He recalled the event, “We were playing Manchester City at Maine Road, near the end of the 1963 season, with both clubs struggling near the foot of the table. A defeat for either side could have meant relegation so you can imagine my feelings when Denis Law was adjudged to have been brought down by Harry Dowd with about five minutes left and City leading 1-0. It was the only time in my career that I felt apprehensive about taking a penalty but luckily it went in and the draw kept us up with City being relegated”.
A couple of weeks after this match, Quixall played his part in United’s F.A.Cup win over Leicester City at Wembley, having scored in all the earlier rounds, except the semi final, a game he missed due to injury.
“Every footballer knows that the F.A.Cup final is the biggest day of their career, especially if you win! We stopped at a lovely hotel in Weybridge before the final against Leicester City, the preparation was just perfect. At our team talk, Matt Busby, said for us to go out and enjoy ourselves and not get ruffled to play the ball about on Wembley’s open spaces and make Leicester do the running. It helped that Leicester were actually the favourites, but we had played well in the cup rounds and were quite confident. As it turned out, it was a much easier match than we could have imagined, just like a practice match at times. After the first five minutes you could sense it was our day, all the team were on top form. Denis Law scored a marvellous goal after about fifteen minutes and then David Herd made it two just before half time. Even though Leicester pulled a goal back, David Herd got his second goal to give us a 3-1 win.”
Two members of that side against Leicester were Bobby Charlton and Denis Law who would be joined in United’s first team the following season by a young Irishman, George Best. Albert Quixall assesses them.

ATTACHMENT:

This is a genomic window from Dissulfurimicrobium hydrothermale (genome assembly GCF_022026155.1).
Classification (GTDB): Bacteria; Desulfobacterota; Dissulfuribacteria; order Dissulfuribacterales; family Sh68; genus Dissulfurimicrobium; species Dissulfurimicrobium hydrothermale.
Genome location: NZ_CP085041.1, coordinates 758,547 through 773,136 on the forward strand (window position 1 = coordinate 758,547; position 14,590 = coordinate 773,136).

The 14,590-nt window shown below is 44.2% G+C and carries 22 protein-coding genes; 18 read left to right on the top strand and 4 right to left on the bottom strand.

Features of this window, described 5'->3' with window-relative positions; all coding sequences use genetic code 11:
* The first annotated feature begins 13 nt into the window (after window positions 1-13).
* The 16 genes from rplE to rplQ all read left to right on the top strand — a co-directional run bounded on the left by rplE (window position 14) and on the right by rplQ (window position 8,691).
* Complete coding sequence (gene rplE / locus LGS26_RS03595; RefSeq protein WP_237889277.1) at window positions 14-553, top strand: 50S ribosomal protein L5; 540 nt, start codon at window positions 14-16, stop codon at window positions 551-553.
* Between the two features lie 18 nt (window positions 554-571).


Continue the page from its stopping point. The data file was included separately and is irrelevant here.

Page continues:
“All three were marvellous world class players, different in styles making it very hard, indeed impossible, to separate. But thinking back, George seemed to have more actual tricks than either Bobby or Denis. In my career I was fortunate to have played against Di Stefano, Puskas, Matthews, and Finney etc, although when they appeared on the same pitch as myself they never seemed as good at close quarters as they did when I watched them. One player who did impress though was John Charles, then of Leeds United. He had everything, once at Sheffield he marked me out of the game at wing half; whilst in another he scored a hat trick against us. I nearly joined John in Italy when Genoa made me an offer in 1962 but I always felt England is the only place for football.”
Certainly, Manchester United fans remember Quixall’s marvellous skills, at a time of United’s rebuilding. It is appropriate to end with Munich as the theme of his role at United by recalling his best (and quickest) ever goal.
“We played Bayern Munich in a pre season friendly, and I noticed their goalkeeper liked to wander off his line. So, at half time I told Dennis Viollet to pass the ball to me straight from the kick off and I lobbed him from the centre circle! It was timed at four seconds. However, late on in the game I stupidly slapped a Bayern player across the face, after he had been kicking me all the game and was sent off. This probably took my goal away from people’s minds, with the stories concentrating on the sending off.”
After his Old Trafford days, Albert Quixall went to play at Oldham Athletic and Stockport County, before working with that well known character Freddie Pye in the scrap metal business in the Old Trafford area. In his day, Albert Quixall of Manchester United, Sheffield Wednesday and England had been the ‘Golden Boy’ of English football.